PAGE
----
Alumni Spotlight - Dani Rabwin Spring 2023


Dani with dogs for pride month

Dani Rabwin, DVM '04

After graduating from UC Davis School of Veterinary Medicine in 2004, Dani Rabwin nurtured a successful career in small animal general and emergency practice, with particular interest and focus on abdominal ultrasound, clinical pathology/cytology, and managing chronic conditions in older patients. But it was her compassion and skill communicating with humans, namely fellow veterinarians, that inspired her to start her own mentoring business: Ready, Vet, Go

Throughout nearly 20 years in clinical practice, Dani unofficially mentored countless vet students and new vets. Then, her “official” career in mentorship began in 2020 when she persuaded her practice owner, who was reluctant to hire a new graduate, with the promise that she'd personally onboard and guide her throughout the early stages of her career. The extraordinary success that Dr. Rabwin and her mentee achieved together, coupled with the vast benefits felt by the practice, led to the realization that veterinary mentorship is part of her career calling.  
She began laying the groundwork for Ready, Vet, Go in 2020 with a small cohort of new veterinary graduates. She designed a 6-month program to help support new vets, and then launched the first official cohort in 2022. “Facilitating a group of new grads was incredibly inspiring. I loved sharing my joy for this profession and helping new grads start off on the right foot” Rabwin says. Since much of this initial mentoring transpired during the pandemic, Rabwin also realized that most of the coaching and guidance early career vets need can be provided remotely.  

While the company started as a mentorship program for new grads and early career veterinarians, it has expanded in so many directions. “We are moving into communication coaching for vets (both new and experienced), conference speakers, vet schools, and industry about mentorship and communication, and hosting communication workshops. Additional future plans include consulting with practice groups to help them develop and grow their in-house mentorship programs, as well as a variety of other projects.” Rabwin says.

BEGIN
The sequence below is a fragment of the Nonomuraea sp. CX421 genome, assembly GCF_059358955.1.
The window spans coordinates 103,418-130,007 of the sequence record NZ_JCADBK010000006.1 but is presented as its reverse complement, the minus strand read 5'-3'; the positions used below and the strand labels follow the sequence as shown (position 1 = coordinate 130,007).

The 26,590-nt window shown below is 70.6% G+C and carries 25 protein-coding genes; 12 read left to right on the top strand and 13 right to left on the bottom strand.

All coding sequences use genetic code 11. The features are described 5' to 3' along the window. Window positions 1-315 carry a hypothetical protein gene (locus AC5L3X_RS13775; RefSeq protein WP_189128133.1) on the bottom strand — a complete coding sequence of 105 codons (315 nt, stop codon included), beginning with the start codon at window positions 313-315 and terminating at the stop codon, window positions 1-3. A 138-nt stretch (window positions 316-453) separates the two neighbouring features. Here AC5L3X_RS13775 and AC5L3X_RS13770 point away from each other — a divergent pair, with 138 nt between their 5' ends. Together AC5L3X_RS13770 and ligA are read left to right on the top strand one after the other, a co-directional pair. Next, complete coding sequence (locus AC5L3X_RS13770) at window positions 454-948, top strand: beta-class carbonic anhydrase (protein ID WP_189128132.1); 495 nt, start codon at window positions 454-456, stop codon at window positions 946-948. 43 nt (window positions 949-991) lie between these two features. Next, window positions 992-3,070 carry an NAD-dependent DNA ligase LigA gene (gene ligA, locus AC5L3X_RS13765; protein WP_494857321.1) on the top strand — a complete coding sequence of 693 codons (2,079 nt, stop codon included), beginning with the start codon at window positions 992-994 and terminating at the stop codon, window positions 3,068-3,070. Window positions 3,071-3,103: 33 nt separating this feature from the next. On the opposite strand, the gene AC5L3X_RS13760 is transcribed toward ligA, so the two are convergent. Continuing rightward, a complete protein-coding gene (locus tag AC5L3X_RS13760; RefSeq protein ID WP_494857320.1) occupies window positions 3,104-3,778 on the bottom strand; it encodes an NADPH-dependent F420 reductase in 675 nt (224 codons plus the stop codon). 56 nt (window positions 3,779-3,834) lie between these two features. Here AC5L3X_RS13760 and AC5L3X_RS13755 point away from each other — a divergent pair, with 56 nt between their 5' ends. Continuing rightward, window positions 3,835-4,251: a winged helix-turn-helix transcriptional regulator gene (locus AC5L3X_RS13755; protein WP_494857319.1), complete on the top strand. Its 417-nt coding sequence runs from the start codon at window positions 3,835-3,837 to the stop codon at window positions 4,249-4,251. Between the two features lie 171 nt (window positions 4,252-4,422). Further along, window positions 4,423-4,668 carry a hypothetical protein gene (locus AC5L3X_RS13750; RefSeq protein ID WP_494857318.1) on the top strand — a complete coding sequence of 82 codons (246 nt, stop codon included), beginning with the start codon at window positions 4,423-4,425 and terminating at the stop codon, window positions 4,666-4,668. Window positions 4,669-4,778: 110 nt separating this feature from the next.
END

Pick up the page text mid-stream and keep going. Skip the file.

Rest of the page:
The UC Davis School of Veterinary Medicine’s Career Leadership and Wellness program hosted Dr. Rabwin in March of this year, in a lunchtime talk to current SVM students. 

When asked what the most important pieces of advice a mentor can offer a new graduate, these were her top answers: 

  1.  New is not always better. Although most practices do not have all the bells and whistles you find at teaching hospitals and specialty clinics, they still provide excellent medical care. A recent grad can learn so much from experienced vets and long-time practice owners, even if they aren’t using the newest and shiniest equipment. Appreciate and take advantage of their experience and wisdom.  

  1. If you need help, always ask! Mentorship is a two-way street, and your responsibility is to make the most of the relationship. 

Dani lives in Benicia with her teenage son and a variety of pets, and enjoys camping, hiking, yoga and growing beautiful flowers. 


Photo and content credits: Ready, Vet, Go via Instagram; UC Davis Vet Med Advancement Office and Rumpus Writing.